Solutions June 2016 - Page 15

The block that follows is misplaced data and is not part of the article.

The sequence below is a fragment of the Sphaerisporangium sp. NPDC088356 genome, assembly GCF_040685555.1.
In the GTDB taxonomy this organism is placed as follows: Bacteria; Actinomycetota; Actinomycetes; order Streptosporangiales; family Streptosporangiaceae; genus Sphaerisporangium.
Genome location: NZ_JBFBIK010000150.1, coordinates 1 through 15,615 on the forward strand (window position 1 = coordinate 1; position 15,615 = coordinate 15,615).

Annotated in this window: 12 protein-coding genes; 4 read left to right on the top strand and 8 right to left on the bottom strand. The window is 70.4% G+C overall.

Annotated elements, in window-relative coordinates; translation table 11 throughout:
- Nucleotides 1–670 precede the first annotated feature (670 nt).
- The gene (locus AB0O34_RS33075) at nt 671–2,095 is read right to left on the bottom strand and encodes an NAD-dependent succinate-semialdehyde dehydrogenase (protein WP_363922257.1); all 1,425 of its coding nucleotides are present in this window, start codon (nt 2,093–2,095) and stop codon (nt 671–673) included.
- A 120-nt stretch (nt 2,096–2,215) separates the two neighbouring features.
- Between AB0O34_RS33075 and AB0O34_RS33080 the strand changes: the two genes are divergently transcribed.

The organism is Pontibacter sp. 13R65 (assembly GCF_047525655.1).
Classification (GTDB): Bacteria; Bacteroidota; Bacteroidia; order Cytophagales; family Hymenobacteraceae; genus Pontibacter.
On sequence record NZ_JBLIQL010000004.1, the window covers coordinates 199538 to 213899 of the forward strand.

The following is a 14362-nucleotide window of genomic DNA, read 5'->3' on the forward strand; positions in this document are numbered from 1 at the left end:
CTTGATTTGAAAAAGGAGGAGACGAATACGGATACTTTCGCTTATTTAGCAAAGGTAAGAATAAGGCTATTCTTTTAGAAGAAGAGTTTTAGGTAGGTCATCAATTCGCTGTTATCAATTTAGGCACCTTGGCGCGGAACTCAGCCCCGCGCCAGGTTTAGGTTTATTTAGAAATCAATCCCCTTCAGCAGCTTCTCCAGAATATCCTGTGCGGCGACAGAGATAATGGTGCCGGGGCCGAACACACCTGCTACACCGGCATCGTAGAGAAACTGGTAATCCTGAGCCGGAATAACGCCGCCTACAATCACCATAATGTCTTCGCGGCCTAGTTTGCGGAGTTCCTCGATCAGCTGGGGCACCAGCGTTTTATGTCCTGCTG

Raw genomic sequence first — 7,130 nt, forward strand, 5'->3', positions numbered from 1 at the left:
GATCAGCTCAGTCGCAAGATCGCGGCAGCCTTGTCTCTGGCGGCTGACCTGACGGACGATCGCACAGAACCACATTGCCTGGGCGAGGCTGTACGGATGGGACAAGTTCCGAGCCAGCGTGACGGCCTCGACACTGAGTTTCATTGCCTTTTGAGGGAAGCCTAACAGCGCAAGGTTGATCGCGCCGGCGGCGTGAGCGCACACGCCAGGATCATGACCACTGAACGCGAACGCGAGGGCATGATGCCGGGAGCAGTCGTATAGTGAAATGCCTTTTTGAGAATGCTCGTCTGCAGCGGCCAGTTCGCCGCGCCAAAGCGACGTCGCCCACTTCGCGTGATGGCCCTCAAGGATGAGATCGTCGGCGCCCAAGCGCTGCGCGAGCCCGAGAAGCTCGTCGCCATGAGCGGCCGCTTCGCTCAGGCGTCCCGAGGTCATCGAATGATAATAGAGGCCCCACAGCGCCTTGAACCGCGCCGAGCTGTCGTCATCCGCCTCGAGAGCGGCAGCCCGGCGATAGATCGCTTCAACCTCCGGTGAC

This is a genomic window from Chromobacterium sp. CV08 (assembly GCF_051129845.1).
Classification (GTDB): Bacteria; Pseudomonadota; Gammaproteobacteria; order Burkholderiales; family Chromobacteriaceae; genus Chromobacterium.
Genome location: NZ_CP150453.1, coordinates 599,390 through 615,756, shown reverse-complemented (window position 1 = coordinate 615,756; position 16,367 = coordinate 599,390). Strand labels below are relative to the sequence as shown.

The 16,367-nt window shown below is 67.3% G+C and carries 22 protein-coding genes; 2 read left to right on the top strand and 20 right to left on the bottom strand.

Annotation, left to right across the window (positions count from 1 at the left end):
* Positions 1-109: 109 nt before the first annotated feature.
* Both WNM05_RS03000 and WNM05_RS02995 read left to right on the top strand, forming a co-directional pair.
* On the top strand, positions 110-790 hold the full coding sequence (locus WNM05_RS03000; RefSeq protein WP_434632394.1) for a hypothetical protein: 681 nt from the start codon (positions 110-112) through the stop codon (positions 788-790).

does not always embody kindness. You make a point in the book of clarifying that kindness is not the same thing as “niceness,” that “niceness” is NOT a Christian value. Can you explain the difference between being kind and being “nice?” By kindness, I’m not talking about when you buy a stranger coffee or when you bring in your neighbor’s trash cans or when you tell someone they have food in their teeth. These are nice random acts. But kindness is not a random act. It’s a radical life. Kindness is not limited to grandmothers or Boy Scouts. Never mistake kindness for niceness. Kindness is all over the Bible, plentiful in both Testaments. But you won’t find niceness in the Bible once— nor the word nice, for that matter. Kindness is fierce, brave and daring. It’s fearless and selfless, never to be mistaken for niceness. They’re not the same and never were. Kindness is neither timid nor frail. Niceness is kindness minus conviction. I think we should scrub “nice” from our vocabulary. We need to stop telling children to be nice and instead tell them to be kind, and then tell them the difference. The virtue of kindness is rooted in Scripture, forged on sound Christian theology and modeled over the centuries by followers of Jesus. Since the early church, disciples have walked the risky and sometimes dangerous road of kindness. Kindness is a radical way of living biblically. It’s a fruit of the Holy Spirit on Paul’s short list in Galatians 5. It’s not a duty or an act. It’s an imperative. It’s the natural outcome of the Holy Spirit’s presence in our lives. We exhale kindness after we inhale what’s been breathed into us by the Spirit. Kindness radiates when we’re earnest about living the way of Christ, the way of the Spirit. Kindness displays the wonder of Christ’s love through us. Niceness may be pleasant, but it lacks conviction. It has no soul. Niceness trims its sails to prevailing cultural winds and wanders aimlessly, standing for nothing and thereby falling for everything. Kindness is certainly not aggression, but it’s also not niceness. Niceness is cosmetic. It’s bland. Niceness is keeping an employee in the job, knowing he’s no longer the right fit therefore failing him and the company because you don’t have the courage to do the kind thing. Kindness calls you to tell him he’s not the person for the position and then dignify him in the transition. ***** Biola University President Barry H. Corey’s first book, Love Kindness, urges Christians to reclaim the virtue of kindness. Get your copy here: www. lovekindnessbook.com. SMG Solutions 15